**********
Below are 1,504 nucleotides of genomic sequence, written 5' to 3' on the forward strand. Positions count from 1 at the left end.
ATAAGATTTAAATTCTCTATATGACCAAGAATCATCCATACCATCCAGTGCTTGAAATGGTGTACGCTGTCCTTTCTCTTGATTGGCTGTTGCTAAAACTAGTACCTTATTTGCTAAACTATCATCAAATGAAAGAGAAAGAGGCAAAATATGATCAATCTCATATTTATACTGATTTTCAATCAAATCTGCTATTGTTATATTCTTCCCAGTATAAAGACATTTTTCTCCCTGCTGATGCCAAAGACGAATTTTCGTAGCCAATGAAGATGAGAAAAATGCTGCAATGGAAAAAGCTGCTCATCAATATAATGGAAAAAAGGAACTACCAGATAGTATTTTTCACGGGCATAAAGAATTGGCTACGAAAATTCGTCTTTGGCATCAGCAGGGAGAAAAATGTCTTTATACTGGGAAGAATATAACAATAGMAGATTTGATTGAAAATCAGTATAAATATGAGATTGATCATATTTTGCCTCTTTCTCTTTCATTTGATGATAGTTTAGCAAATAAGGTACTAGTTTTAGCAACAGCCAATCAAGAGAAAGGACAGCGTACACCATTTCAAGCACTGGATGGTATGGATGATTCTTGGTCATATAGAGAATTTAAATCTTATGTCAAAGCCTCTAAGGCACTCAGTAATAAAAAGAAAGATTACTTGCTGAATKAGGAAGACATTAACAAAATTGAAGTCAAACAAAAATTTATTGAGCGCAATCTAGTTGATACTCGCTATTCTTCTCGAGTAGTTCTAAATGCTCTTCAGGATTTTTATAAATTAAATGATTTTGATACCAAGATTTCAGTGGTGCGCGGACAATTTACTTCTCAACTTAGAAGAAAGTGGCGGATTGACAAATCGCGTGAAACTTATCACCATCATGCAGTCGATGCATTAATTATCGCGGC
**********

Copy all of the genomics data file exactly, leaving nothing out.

Below are 1,504 nucleotides of genomic sequence, written 5' to 3' on the forward strand. Positions count from 1 at the left end.
ATAAGATTTAAATTCTCTATATGACCAAGAATCATCCATACCATCCAGTGCTTGAAATGGTGTACGCTGTCCTTTCTCTTGATTGGCTGTTGCTAAAACTAGTACCTTATTTGCTAAACTATCATCAAATGAAAGAGAAAGAGGCAAAATATGATCAATCTCATATTTATACTGATTTTCAATCAAATCTGCTATTGTTATATTCTTCCCAGTATAAAGACATTTTTCTCCCTGCTGATGCCAAAGACGAATTTTCGTAGCCAATGAAGATGAGAAAAATGCTGCAATGGAAAAAGCTGCTCATCAATATAATGGAAAAAAGGAACTACCAGATAGTATTTTTCACGGGCATAAAGAATTGGCTACGAAAATTCGTCTTTGGCATCAGCAGGGAGAAAAATGTCTTTATACTGGGAAGAATATAACAATAGMAGATTTGATTGAAAATCAGTATAAATATGAGATTGATCATATTTTGCCTCTTTCTCTTTCATTTGATGATAGTTTAGCAAATAAGGTACTAGTTTTAGCAACAGCCAATCAAGAGAAAGGACAGCGTACACCATTTCAAGCACTGGATGGTATGGATGATTCTTGGTCATATAGAGAATTTAAATCTTATGTCAAAGCCTCTAAGGCACTCAGTAATAAAAAGAAAGATTACTTGCTGAATKAGGAAGACATTAACAAAATTGAAGTCAAACAAAAATTTATTGAGCGCAATCTAGTTGATACTCGCTATTCTTCTCGAGTAGTTCTAAATGCTCTTCAGGATTTTTATAAATTAAATGATTTTGATACCAAGATTTCAGTGGTGCGCGGACAATTTACTTCTCAACTTAGAAGAAAGTGGCGGATTGACAAATCGCGTGAAACTTATCACCATCATGCAGTCGATGCATTAATTATCGCGGC